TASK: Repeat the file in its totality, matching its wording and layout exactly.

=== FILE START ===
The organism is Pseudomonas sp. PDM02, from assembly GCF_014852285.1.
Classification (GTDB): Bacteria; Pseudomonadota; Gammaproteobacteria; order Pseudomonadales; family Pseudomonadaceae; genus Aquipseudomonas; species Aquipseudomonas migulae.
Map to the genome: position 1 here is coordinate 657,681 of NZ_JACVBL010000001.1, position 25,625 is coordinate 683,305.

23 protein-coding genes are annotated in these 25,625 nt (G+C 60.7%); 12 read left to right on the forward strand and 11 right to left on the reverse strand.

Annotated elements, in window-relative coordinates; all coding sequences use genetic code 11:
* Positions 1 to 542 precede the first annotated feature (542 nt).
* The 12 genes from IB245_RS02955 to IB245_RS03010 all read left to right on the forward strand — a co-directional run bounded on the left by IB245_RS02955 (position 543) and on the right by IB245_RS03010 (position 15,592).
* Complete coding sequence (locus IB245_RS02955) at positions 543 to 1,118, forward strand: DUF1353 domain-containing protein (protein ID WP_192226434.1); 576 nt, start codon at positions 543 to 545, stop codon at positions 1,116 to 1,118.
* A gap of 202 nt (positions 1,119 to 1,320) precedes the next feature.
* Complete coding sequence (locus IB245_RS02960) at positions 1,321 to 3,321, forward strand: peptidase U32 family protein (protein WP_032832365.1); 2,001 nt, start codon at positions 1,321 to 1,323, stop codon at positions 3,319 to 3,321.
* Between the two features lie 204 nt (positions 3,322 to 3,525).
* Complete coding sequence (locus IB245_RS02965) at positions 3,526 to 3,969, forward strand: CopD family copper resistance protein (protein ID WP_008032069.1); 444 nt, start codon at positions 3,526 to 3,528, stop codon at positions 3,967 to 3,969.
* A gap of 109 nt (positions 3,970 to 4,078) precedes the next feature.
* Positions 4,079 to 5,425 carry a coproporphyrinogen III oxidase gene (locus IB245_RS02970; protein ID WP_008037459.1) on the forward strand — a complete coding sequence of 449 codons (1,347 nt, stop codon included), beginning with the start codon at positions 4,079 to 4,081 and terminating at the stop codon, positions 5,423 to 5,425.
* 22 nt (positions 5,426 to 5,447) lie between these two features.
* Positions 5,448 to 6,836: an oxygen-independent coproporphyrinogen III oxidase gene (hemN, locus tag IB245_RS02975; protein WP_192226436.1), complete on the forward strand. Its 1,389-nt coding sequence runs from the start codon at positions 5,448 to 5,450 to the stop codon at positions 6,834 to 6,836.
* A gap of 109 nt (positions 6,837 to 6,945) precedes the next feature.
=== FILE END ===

The organism is Pseudomonas sp. PDM02, from assembly GCF_014852285.1.
Classification (GTDB): Bacteria; Pseudomonadota; Gammaproteobacteria; order Pseudomonadales; family Pseudomonadaceae; genus Aquipseudomonas; species Aquipseudomonas migulae.
Map to the genome: position 1 here is coordinate 657,681 of NZ_JACVBL010000001.1, position 25,625 is coordinate 683,305.

23 protein-coding genes are annotated in these 25,625 nt (G+C 60.7%); 12 read left to right on the forward strand and 11 right to left on the reverse strand.

Annotated elements, in window-relative coordinates; all coding sequences use genetic code 11:
* Positions 1 to 542 precede the first annotated feature (542 nt).
* The 12 genes from IB245_RS02955 to IB245_RS03010 all read left to right on the forward strand — a co-directional run bounded on the left by IB245_RS02955 (position 543) and on the right by IB245_RS03010 (position 15,592).
* Complete coding sequence (locus IB245_RS02955) at positions 543 to 1,118, forward strand: DUF1353 domain-containing protein (protein ID WP_192226434.1); 576 nt, start codon at positions 543 to 545, stop codon at positions 1,116 to 1,118.
* A gap of 202 nt (positions 1,119 to 1,320) precedes the next feature.
* Complete coding sequence (locus IB245_RS02960) at positions 1,321 to 3,321, forward strand: peptidase U32 family protein (protein WP_032832365.1); 2,001 nt, start codon at positions 1,321 to 1,323, stop codon at positions 3,319 to 3,321.
* Between the two features lie 204 nt (positions 3,322 to 3,525).
* Complete coding sequence (locus IB245_RS02965) at positions 3,526 to 3,969, forward strand: CopD family copper resistance protein (protein ID WP_008032069.1); 444 nt, start codon at positions 3,526 to 3,528, stop codon at positions 3,967 to 3,969.
* A gap of 109 nt (positions 3,970 to 4,078) precedes the next feature.
* Positions 4,079 to 5,425 carry a coproporphyrinogen III oxidase gene (locus IB245_RS02970; protein ID WP_008037459.1) on the forward strand — a complete coding sequence of 449 codons (1,347 nt, stop codon included), beginning with the start codon at positions 4,079 to 4,081 and terminating at the stop codon, positions 5,423 to 5,425.
* 22 nt (positions 5,426 to 5,447) lie between these two features.
* Positions 5,448 to 6,836: an oxygen-independent coproporphyrinogen III oxidase gene (hemN, locus tag IB245_RS02975; protein WP_192226436.1), complete on the forward strand. Its 1,389-nt coding sequence runs from the start codon at positions 5,448 to 5,450 to the stop codon at positions 6,834 to 6,836.
* A gap of 109 nt (positions 6,837 to 6,945) precedes the next feature.